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Keynote address at the 2021 Australian Hydrogen Conference

Virtual

26 May 2021

ANGUS TAYLOR: Thank you for the opportunity to address you all today. 

I particularly thank the Australian Hydrogen Council for organising today’s event and its CEO, Dr Fiona Simon, for her opening remarks and valuable leadership. The Council plays an important role in advancing and growing Australia’s hydrogen industry. 

The Australian Government, along with the states, is making significant progress in implementing our National Hydrogen Strategy.

When you held your last conference in November last year, Australia was emerging from an extraordinary public health and economic crisis brought on by COVID-19.

As tough as 2020 was, we kicked some big goals at the height of the pandemic with the release of our Technology Investment Roadmap and the first Low Emissions Technology Statement.

Through these initiatives, we’re driving down the cost and accelerating the deployment of hydrogen and other priority low emissions technologies. 

Last September, we unveiled a $1.9 billion investment package for future technologies, to support jobs, strengthen our economy and cut emissions. 

And we’re building on these achievements.

We are working with the states and territories to undertake Australia’s first National Hydrogen Infrastructure Assessment, due for completion later this year.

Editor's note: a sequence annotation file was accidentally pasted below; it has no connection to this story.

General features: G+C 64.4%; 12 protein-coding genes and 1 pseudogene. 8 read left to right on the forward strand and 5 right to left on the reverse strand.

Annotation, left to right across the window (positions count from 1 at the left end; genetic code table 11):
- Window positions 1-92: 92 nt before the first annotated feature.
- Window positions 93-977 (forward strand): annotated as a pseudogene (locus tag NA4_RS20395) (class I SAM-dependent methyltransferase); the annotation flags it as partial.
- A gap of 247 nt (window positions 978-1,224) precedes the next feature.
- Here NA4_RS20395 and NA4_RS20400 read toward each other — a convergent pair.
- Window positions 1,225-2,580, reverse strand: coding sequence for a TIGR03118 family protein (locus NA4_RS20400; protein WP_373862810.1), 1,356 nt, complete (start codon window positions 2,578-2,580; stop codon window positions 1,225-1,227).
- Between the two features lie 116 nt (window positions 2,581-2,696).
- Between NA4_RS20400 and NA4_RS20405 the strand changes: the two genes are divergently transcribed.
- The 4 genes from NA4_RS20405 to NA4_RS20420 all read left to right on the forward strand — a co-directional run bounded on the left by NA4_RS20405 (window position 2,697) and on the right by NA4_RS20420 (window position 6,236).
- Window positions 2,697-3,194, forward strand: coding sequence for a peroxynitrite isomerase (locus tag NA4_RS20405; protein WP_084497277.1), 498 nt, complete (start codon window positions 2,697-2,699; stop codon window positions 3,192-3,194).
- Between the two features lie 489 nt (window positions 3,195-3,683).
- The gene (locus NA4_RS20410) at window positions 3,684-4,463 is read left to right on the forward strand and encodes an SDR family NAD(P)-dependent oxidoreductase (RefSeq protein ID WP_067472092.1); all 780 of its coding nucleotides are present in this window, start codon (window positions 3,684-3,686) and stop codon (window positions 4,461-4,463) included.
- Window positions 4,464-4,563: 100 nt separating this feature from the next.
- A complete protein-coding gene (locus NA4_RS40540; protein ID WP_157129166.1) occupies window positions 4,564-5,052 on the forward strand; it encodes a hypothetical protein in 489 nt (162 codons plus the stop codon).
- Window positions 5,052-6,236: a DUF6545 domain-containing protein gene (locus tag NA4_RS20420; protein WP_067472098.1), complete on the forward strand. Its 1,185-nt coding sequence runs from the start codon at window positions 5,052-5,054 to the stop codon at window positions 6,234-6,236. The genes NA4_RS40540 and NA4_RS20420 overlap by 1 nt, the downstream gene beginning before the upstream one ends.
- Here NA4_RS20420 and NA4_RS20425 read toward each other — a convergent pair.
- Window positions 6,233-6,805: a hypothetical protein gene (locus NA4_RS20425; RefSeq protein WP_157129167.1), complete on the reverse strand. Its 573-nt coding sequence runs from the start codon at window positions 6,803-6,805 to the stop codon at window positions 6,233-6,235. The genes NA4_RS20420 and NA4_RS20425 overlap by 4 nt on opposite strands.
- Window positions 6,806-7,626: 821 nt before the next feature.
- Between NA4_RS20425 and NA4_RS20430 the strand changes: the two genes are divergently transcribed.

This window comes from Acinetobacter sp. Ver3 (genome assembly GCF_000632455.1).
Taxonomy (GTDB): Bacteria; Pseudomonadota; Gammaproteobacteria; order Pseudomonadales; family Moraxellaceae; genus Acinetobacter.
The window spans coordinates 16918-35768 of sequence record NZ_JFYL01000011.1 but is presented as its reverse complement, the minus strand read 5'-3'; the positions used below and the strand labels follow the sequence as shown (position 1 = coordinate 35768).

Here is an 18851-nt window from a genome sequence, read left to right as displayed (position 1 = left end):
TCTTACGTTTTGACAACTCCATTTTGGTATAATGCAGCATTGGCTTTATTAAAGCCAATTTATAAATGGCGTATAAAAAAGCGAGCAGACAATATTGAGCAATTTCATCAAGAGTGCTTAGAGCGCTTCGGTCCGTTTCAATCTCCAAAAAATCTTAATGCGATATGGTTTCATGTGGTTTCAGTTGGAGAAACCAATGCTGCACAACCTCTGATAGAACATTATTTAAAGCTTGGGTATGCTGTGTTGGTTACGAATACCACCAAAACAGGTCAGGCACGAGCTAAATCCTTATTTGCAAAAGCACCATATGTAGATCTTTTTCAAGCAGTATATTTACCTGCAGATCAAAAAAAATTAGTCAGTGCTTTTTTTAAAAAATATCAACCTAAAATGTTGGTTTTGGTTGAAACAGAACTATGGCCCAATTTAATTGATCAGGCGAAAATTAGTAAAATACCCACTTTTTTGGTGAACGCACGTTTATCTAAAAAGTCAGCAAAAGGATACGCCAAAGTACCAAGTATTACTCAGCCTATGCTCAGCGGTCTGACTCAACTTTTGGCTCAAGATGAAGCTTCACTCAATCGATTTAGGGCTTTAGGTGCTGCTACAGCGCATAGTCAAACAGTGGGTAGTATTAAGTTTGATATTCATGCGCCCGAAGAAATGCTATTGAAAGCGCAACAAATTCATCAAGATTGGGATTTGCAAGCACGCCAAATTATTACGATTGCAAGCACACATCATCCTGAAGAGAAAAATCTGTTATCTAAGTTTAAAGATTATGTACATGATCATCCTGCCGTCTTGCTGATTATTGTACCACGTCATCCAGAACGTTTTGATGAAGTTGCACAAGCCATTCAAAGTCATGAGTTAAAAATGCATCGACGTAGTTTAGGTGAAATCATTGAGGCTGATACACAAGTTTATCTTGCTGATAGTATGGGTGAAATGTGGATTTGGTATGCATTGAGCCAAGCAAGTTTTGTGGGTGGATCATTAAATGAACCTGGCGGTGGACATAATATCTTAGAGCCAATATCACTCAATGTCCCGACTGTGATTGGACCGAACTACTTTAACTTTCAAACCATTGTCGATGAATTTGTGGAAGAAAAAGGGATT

This assessment will look at hydrogen supply chain needs such as electricity and gas networks, water supply networks, refuelling stations, roads, rail and ports. 

In this year’s Budget, the Morrison Government announced further support for hydrogen development in Australia, with more than $539 million provided to establish new hydrogen and carbon capture and storage hubs. This investment will create more than 2,500 jobs. 

Over $275 million of this funding will go to four additional clean hydrogen export hubs in regional Australia, as well as trials of a hydrogen certification scheme.

This will take the total number of hubs to be supported to five.

I had the honour of making this announcement with the Prime Minister at the Star Scientific facility on the Central Coast of NSW. 

Star Scientific – based both here and with offices in Singapore and Europe – is a great example of Australia’s world class innovation in hydrogen. 

Their catalyst technology is the type of innovative research that is critical to Australia becoming a world leader in hydrogen. 

Through Australian-led research and the creation of hydrogen hubs, we will reach our goal of producing hydrogen below $2 a kilo.

We want to accelerate this process so that clean hydrogen achieves cost parity with high emitting alternatives as soon as possible. 

At $2 per kilogram, hydrogen will become economically competitive with traditional alternatives. 

Removing the green premium—the price difference between incumbent technologies and low or zero carbon solutions—is the key to widespread global adoption. This will mean that countries don’t have to choose between economic development and decarbonisation.

To reach that goal, we need to build demand and bring the cost of production down.